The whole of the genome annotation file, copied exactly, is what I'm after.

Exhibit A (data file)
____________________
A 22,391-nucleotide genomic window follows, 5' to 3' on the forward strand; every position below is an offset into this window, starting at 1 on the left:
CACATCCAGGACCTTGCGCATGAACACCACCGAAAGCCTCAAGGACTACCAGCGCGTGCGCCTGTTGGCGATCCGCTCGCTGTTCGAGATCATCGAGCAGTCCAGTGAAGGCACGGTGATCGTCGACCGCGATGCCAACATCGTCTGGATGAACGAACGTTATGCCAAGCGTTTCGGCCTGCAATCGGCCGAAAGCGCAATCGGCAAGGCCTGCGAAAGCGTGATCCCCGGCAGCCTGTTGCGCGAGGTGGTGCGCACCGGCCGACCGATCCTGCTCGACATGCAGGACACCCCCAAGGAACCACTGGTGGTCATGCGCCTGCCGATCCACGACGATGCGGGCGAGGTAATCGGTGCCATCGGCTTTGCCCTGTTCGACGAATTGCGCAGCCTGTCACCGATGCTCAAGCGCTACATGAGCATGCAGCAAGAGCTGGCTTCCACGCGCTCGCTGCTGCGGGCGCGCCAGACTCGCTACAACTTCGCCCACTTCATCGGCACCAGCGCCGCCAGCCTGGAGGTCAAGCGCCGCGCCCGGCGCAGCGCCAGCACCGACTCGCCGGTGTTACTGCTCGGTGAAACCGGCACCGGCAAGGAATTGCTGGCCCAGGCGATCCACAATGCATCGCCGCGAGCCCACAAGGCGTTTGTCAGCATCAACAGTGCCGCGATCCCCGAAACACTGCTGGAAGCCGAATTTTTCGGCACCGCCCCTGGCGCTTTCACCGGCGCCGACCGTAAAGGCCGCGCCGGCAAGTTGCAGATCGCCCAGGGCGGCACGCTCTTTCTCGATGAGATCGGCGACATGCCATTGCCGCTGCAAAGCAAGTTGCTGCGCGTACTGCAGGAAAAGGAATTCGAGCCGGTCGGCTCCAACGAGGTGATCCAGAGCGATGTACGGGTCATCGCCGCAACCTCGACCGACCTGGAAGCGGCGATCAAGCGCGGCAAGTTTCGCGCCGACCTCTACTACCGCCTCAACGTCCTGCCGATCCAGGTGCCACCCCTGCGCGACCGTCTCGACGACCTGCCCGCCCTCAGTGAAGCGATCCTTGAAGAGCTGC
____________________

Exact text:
A 22,391-nucleotide genomic window follows, 5' to 3' on the forward strand; every position below is an offset into this window, starting at 1 on the left:
CACATCCAGGACCTTGCGCATGAACACCACCGAAAGCCTCAAGGACTACCAGCGCGTGCGCCTGTTGGCGATCCGCTCGCTGTTCGAGATCATCGAGCAGTCCAGTGAAGGCACGGTGATCGTCGACCGCGATGCCAACATCGTCTGGATGAACGAACGTTATGCCAAGCGTTTCGGCCTGCAATCGGCCGAAAGCGCAATCGGCAAGGCCTGCGAAAGCGTGATCCCCGGCAGCCTGTTGCGCGAGGTGGTGCGCACCGGCCGACCGATCCTGCTCGACATGCAGGACACCCCCAAGGAACCACTGGTGGTCATGCGCCTGCCGATCCACGACGATGCGGGCGAGGTAATCGGTGCCATCGGCTTTGCCCTGTTCGACGAATTGCGCAGCCTGTCACCGATGCTCAAGCGCTACATGAGCATGCAGCAAGAGCTGGCTTCCACGCGCTCGCTGCTGCGGGCGCGCCAGACTCGCTACAACTTCGCCCACTTCATCGGCACCAGCGCCGCCAGCCTGGAGGTCAAGCGCCGCGCCCGGCGCAGCGCCAGCACCGACTCGCCGGTGTTACTGCTCGGTGAAACCGGCACCGGCAAGGAATTGCTGGCCCAGGCGATCCACAATGCATCGCCGCGAGCCCACAAGGCGTTTGTCAGCATCAACAGTGCCGCGATCCCCGAAACACTGCTGGAAGCCGAATTTTTCGGCACCGCCCCTGGCGCTTTCACCGGCGCCGACCGTAAAGGCCGCGCCGGCAAGTTGCAGATCGCCCAGGGCGGCACGCTCTTTCTCGATGAGATCGGCGACATGCCATTGCCGCTGCAAAGCAAGTTGCTGCGCGTACTGCAGGAAAAGGAATTCGAGCCGGTCGGCTCCAACGAGGTGATCCAGAGCGATGTACGGGTCATCGCCGCAACCTCGACCGACCTGGAAGCGGCGATCAAGCGCGGCAAGTTTCGCGCCGACCTCTACTACCGCCTCAACGTCCTGCCGATCCAGGTGCCACCCCTGCGCGACCGTCTCGACGACCTGCCCGCCCTCAGTGAAGCGATCCTTGAAGAGCTGC